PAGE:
A ballot for strike action opens this week (Friday 18 August) at the University of the Highlands and Islands (UHI) in a dispute over job cuts and compulsory redundancies.
The ballot will run until 20 September and could pave the way for strike action at the university in the new academic year.
Members of the University and College Union (UCU) Scotland at UHI are being asked if they are willing to take part in strike action and action short of strike.
In an e-mail to all staff yesterday (Monday) the university confirmed plans for drastic cuts to the staff budget of £3million which will lead to significant job losses and includes compulsory redundancies.
Job losses are expected to be in the university’s Executive Office which employs staff involved in teaching, research, management and administration for the university, including delivery of Nursing and History programmes, essential services like student support and assuring academic quality, as well as carrying out important research into critical areas for the Highlands and Islands such as rural health and wellbeing.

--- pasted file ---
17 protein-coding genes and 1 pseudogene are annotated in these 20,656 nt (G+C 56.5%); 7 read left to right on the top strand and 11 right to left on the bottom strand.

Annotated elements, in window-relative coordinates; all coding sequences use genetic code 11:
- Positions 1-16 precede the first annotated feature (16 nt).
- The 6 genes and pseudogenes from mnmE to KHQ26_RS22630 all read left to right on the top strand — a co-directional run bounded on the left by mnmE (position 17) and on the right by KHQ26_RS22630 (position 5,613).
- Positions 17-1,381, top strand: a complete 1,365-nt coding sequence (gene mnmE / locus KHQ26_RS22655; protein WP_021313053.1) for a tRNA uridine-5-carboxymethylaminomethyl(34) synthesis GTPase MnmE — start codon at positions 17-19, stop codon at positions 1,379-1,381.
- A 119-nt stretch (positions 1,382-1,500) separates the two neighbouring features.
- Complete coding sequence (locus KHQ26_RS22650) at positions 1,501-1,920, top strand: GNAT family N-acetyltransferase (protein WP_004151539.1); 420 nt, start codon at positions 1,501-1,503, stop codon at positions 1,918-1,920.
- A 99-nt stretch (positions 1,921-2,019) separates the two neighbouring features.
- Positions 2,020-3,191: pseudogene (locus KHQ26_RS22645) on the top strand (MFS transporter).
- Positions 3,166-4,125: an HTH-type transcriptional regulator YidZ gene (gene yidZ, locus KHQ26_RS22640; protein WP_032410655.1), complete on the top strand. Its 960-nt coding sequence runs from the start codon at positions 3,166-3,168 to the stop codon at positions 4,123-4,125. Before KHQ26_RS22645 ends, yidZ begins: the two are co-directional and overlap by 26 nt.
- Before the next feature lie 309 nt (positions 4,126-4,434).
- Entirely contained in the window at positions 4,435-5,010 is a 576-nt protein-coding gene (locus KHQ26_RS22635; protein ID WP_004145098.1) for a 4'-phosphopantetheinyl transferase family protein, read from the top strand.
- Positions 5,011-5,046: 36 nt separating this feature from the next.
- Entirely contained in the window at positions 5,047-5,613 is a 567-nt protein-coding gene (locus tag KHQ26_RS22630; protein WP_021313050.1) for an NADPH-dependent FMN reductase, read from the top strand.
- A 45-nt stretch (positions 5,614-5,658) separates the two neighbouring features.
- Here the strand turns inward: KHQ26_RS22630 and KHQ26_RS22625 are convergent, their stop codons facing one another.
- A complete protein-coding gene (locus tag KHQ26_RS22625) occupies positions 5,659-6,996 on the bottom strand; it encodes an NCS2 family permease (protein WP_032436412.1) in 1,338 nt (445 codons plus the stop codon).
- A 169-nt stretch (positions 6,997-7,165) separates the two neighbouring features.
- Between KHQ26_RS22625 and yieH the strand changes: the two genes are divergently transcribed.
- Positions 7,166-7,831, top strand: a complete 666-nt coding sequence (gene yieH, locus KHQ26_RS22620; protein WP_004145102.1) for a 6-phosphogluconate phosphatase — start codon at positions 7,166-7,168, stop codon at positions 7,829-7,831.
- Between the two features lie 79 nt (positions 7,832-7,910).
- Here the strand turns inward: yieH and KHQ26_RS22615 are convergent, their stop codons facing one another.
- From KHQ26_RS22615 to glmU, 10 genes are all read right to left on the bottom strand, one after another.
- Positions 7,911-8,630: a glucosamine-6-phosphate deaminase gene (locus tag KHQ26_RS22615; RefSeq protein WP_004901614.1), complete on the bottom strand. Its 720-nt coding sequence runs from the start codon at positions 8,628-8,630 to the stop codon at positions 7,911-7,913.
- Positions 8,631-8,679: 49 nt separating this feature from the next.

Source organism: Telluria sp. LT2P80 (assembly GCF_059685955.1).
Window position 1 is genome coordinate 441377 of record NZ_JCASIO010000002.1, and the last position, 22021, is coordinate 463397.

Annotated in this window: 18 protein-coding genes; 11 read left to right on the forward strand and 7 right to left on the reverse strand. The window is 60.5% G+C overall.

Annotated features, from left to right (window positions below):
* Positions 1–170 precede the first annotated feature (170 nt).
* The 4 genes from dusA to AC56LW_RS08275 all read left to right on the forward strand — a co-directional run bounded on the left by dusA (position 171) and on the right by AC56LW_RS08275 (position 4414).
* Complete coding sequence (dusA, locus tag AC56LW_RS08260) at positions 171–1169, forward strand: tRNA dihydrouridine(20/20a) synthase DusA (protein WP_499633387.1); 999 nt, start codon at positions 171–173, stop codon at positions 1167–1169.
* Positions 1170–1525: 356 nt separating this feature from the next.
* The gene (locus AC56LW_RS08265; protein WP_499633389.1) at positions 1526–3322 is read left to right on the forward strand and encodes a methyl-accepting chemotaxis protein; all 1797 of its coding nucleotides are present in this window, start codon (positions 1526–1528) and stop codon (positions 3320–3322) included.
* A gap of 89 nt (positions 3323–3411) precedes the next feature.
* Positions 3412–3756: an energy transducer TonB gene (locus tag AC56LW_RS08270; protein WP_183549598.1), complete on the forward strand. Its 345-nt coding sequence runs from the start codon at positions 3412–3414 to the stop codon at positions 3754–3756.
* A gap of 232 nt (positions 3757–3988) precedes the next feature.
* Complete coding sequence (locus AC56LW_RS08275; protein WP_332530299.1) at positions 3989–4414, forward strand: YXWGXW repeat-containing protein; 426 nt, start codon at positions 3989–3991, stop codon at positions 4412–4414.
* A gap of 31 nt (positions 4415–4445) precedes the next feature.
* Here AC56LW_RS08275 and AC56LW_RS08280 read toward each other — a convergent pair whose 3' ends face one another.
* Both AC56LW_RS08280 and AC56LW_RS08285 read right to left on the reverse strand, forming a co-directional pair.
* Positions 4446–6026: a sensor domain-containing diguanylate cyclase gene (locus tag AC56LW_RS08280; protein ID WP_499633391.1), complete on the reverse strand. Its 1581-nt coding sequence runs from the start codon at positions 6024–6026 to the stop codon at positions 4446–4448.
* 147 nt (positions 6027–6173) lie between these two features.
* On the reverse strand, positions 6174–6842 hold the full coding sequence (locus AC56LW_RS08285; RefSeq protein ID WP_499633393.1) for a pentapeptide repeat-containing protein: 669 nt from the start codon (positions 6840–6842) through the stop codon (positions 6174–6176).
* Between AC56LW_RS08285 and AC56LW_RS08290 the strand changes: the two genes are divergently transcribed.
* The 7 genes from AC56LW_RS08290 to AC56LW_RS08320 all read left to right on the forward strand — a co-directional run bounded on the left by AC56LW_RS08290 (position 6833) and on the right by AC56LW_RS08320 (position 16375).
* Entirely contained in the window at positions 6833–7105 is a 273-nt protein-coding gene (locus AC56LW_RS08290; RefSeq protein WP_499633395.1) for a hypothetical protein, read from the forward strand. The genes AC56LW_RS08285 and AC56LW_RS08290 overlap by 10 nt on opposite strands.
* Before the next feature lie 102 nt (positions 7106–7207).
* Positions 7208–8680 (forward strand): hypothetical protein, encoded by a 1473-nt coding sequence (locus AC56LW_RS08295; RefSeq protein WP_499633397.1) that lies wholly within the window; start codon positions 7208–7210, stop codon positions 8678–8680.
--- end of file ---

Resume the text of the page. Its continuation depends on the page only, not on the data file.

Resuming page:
The university also announced a further £1million cut in the non-staff budget.
The university recently boasted about their placing in the national student survey, the annual ranking of universities by students based on their experience, saying the excellent results were due to the ‘talented and student-focused staff’.
The union said that the very same staff the university were congratulating last week will now be hugely worried and demoralised by these savage cuts.
University of the Highlands and Islands UCU branch president, Dr Heather Fotheringham, said:
“The UHI principal and senior managers need to urgently reconsider these brutal plans to cut staff and vital services and instead work with staff and the union and commit to no compulsory redundancies.
“Cuts will have a devastating impact on the people made redundant and their families, but also to the university’s reputation and the student experience.
“UHI is well loved in this area providing access to education up to PhD level to the geographically dispersed population of the Highlands and Islands.
“Anything that reduces its ability to function means that students and young people across the region will have fewer educational opportunities.”